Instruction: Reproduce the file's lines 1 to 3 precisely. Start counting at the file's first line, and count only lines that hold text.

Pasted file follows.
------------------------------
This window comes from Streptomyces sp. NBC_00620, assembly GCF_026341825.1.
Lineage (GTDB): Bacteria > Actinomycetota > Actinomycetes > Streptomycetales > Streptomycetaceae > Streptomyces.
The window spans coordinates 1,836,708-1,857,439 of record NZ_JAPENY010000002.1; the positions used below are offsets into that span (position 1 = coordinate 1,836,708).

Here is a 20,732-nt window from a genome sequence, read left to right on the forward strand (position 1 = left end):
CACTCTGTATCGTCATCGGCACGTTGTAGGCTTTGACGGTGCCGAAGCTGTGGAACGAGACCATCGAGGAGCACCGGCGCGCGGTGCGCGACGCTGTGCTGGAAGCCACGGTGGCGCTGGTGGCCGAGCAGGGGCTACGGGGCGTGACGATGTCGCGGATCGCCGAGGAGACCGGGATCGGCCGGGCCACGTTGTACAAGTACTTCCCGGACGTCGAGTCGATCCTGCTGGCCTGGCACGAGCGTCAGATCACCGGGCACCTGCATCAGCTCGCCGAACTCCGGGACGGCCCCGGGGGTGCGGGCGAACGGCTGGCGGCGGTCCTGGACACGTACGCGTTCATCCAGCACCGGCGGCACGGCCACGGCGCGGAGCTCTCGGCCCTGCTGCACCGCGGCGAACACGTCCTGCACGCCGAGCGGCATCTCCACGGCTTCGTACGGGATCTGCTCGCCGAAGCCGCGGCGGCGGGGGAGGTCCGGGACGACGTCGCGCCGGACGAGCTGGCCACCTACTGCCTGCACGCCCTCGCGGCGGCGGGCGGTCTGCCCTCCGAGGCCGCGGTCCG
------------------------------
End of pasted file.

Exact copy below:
This window comes from Streptomyces sp. NBC_00620, assembly GCF_026341825.1.
Lineage (GTDB): Bacteria > Actinomycetota > Actinomycetes > Streptomycetales > Streptomycetaceae > Streptomyces.
The window spans coordinates 1,836,708-1,857,439 of record NZ_JAPENY010000002.1; the positions used below are offsets into that span (position 1 = coordinate 1,836,708).